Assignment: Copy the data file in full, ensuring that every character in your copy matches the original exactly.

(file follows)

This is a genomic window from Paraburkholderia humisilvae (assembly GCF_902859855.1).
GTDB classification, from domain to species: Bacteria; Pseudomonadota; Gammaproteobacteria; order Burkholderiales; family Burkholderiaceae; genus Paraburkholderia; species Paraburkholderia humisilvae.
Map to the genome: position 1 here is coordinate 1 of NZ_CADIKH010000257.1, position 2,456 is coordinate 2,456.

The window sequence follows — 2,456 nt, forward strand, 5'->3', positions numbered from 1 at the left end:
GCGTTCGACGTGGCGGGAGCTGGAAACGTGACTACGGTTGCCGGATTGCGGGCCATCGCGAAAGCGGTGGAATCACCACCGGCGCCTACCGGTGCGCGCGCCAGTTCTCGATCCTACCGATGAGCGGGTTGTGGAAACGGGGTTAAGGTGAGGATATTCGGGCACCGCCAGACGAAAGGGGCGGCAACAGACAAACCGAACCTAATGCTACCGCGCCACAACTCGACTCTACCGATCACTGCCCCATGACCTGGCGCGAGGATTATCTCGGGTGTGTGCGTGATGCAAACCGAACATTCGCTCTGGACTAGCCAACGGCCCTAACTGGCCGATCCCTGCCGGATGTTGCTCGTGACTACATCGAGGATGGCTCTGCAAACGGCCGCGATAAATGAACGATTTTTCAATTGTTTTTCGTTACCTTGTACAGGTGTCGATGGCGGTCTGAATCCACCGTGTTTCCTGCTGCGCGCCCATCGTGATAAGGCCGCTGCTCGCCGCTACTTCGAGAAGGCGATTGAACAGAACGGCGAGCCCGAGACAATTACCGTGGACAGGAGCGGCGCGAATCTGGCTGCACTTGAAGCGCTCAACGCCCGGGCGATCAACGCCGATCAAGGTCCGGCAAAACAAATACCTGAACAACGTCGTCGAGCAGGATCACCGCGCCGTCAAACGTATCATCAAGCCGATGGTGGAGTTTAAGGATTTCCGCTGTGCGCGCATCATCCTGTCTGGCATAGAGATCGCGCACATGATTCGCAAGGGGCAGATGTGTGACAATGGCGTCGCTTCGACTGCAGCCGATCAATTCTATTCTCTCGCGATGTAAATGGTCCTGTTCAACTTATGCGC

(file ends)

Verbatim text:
This is a genomic window from Paraburkholderia humisilvae (assembly GCF_902859855.1).
GTDB classification, from domain to species: Bacteria; Pseudomonadota; Gammaproteobacteria; order Burkholderiales; family Burkholderiaceae; genus Paraburkholderia; species Paraburkholderia humisilvae.
Map to the genome: position 1 here is coordinate 1 of NZ_CADIKH010000257.1, position 2,456 is coordinate 2,456.

The window sequence follows — 2,456 nt, forward strand, 5'->3', positions numbered from 1 at the left end:
GCGTTCGACGTGGCGGGAGCTGGAAACGTGACTACGGTTGCCGGATTGCGGGCCATCGCGAAAGCGGTGGAATCACCACCGGCGCCTACCGGTGCGCGCGCCAGTTCTCGATCCTACCGATGAGCGGGTTGTGGAAACGGGGTTAAGGTGAGGATATTCGGGCACCGCCAGACGAAAGGGGCGGCAACAGACAAACCGAACCTAATGCTACCGCGCCACAACTCGACTCTACCGATCACTGCCCCATGACCTGGCGCGAGGATTATCTCGGGTGTGTGCGTGATGCAAACCGAACATTCGCTCTGGACTAGCCAACGGCCCTAACTGGCCGATCCCTGCCGGATGTTGCTCGTGACTACATCGAGGATGGCTCTGCAAACGGCCGCGATAAATGAACGATTTTTCAATTGTTTTTCGTTACCTTGTACAGGTGTCGATGGCGGTCTGAATCCACCGTGTTTCCTGCTGCGCGCCCATCGTGATAAGGCCGCTGCTCGCCGCTACTTCGAGAAGGCGATTGAACAGAACGGCGAGCCCGAGACAATTACCGTGGACAGGAGCGGCGCGAATCTGGCTGCACTTGAAGCGCTCAACGCCCGGGCGATCAACGCCGATCAAGGTCCGGCAAAACAAATACCTGAACAACGTCGTCGAGCAGGATCACCGCGCCGTCAAACGTATCATCAAGCCGATGGTGGAGTTTAAGGATTTCCGCTGTGCGCGCATCATCCTGTCTGGCATAGAGATCGCGCACATGATTCGCAAGGGGCAGATGTGTGACAATGGCGTCGCTTCGACTGCAGCCGATCAATTCTATTCTCTCGCGATGTAAATGGTCCTGTTCAACTTATGCGC